Medicine – Treat symptoms with meds in instances when lifestyle changes can be equally effective

The shift in priorities from Gran’s era to now is rarely questioned, but it doesn’t seem to be serving us well. In my city, the homicide total to date is more than double last year’s rate as of this date. The number of nonfatal gunfire injuries has increased 92 percent. Opioid addiction is at an all-time high. Chronic disease is increasing across all age groups. Political divisiveness and hostility now frequently erupt into contentious confrontations. Rudeness abounds. Bad behavior is presented as the norm of the reality TV star. The US barely makes it into the top 20 list of countries with the highest standard of living as measured by the Social Progress Imperative.
How many of these problems could we reverse simply by prioritizing basic healthy practices-
Getting enough sleep
Eating fresh, minimally processed food
Finding a way to be active 5-6 days per week
Making time for stillness
Forgiving ourselves
Owning our decisions
Setting boundaries
Showing appreciation
Practicing gratitude
Listening to each other
Showing compassion

Of course, there’s no way to know, but I believe we have the ability to improve anything on which we focus our energy. If we simply viewed healthy as beautiful, it’s clear we’d throw lots of time, money, and energy into achieving a healthy state. Perhaps we can start by pausing a moment to see the beauty in colorful fresh vegetables, fragrant herbs, and listening to each other over a bowl of homemade soup.

With her energy focused on growing and preparing vegetables, making pickles and tomato juice, and keeping the cookie jar full, Gran may not have had time for frilly or fancy, but she certainly provided a beautiful spread. She’s been gone for more than 20 years and we still talk about those meals. We miss them. On Gran’s table, healthy food had lasting beauty.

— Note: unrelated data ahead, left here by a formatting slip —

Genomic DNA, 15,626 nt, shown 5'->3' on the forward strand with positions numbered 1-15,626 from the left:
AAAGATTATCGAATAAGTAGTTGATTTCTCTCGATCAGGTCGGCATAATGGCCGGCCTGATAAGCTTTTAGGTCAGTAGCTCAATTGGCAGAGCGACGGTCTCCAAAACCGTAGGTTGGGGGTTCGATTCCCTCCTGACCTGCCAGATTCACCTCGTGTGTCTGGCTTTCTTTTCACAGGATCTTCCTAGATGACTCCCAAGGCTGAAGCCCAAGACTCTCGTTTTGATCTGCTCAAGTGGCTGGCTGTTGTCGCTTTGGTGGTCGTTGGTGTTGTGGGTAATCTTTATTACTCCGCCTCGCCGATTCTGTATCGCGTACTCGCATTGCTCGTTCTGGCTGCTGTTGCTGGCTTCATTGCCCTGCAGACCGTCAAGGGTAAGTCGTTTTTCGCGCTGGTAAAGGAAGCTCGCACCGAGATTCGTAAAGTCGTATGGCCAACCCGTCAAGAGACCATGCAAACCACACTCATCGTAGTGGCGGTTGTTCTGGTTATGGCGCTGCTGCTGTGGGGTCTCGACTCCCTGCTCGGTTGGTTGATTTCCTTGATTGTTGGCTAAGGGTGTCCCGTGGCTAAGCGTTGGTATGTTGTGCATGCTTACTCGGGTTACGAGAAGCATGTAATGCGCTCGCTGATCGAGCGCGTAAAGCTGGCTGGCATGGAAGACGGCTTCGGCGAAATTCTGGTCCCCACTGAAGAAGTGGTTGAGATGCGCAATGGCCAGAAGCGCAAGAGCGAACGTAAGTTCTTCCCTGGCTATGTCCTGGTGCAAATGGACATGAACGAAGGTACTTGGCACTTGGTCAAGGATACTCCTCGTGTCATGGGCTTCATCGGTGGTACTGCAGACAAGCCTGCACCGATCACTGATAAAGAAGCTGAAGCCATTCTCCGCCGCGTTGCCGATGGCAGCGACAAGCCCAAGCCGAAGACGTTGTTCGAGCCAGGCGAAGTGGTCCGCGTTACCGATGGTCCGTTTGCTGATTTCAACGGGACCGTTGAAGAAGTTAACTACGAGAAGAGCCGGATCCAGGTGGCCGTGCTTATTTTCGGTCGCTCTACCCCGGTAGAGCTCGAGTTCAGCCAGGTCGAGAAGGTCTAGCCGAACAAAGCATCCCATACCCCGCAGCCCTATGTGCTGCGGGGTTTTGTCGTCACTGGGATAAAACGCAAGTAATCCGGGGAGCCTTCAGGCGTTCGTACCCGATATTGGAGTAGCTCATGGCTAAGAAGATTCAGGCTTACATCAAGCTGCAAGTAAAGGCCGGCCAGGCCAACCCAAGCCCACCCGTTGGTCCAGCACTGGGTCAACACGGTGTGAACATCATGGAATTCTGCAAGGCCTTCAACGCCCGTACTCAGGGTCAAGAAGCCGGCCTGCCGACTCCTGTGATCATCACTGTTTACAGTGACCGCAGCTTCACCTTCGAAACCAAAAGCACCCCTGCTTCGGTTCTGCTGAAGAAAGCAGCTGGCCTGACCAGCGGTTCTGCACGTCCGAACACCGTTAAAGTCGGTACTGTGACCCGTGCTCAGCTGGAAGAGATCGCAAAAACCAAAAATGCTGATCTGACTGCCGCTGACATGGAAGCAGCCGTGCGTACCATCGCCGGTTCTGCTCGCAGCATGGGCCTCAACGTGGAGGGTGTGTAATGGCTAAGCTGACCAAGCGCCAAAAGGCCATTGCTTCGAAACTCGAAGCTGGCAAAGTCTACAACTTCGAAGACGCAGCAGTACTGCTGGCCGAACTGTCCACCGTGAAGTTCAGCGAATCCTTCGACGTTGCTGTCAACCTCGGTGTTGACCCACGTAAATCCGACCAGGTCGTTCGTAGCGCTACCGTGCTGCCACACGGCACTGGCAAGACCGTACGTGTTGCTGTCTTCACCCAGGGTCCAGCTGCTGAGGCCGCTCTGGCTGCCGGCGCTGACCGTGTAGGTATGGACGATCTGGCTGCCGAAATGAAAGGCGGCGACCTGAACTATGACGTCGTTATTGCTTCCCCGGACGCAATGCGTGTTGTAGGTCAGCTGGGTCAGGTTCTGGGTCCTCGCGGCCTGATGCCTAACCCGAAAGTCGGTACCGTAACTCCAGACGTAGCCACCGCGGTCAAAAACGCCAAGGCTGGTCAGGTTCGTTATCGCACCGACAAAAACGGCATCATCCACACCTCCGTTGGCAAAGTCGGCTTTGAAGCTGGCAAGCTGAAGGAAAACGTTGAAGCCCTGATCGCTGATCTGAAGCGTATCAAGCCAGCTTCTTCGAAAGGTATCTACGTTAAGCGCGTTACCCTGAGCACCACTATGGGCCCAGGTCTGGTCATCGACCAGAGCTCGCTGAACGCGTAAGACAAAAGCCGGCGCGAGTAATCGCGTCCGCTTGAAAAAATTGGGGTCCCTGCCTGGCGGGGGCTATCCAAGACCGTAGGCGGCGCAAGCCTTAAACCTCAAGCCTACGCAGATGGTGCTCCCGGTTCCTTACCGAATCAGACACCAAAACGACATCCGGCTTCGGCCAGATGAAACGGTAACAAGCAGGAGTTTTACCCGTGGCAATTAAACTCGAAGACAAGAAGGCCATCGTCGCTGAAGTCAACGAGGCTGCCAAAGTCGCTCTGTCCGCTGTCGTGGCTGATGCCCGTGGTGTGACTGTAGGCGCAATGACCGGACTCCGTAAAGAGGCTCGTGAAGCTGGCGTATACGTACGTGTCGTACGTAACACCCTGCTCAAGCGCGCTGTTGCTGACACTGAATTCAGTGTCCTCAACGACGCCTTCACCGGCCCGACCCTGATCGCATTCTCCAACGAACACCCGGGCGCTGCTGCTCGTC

The lasting beauty of healthy food that contributes to healing – that’s a priority I can get behind!



April 4, 2017

Spring is a Great Time to Locate Sources of Fresh, Local Food

farmers marketEarly in the growing season is a great time to locate the best sources of affordable fresh, local food. Imagine a salad of buttery lettuce, scallions, shaved carrots, spicy micro-greens, and vine ripened tomatoes topped with a grate or two of artisan cheese or one made of crispy cucumber slices and fresh dill. It’s hard to beat the full flavor of fresh produce.

It can also be healing to get your hands dirty. There’s something about working with peaty smelling soil that makes you feel more connected to the earth and its natural ebb and flow of life. The green of a garden makes the space calm and inviting — even if that garden is inside.

If you’re lucky enough to live in the country, your own garden gives you the best of both worlds — fresh produce and a place to work the ground, get some sun, and breath in the smell of earth, grass, and possibly not-as-pleasant compost. When you have the land available, a full-fledged garden may be the best source of fresh food during the growing season. 

I grew up helping my grandmother in the garden. Hers was located on our farm about 10 miles from her home. In the spring, my dad would till up the soil and from that point, it was my grandmother’s domain. Long before anyone talked about the dangers of skin damage from the sun, she wore long sleeved shirts and a broad-brimmed hat while she dug, planted, weeded, and harvested lettuce, onions, cabbage, zucchini, summer squash, okra, peas, green beans, potatoes, corn, and tomatoes.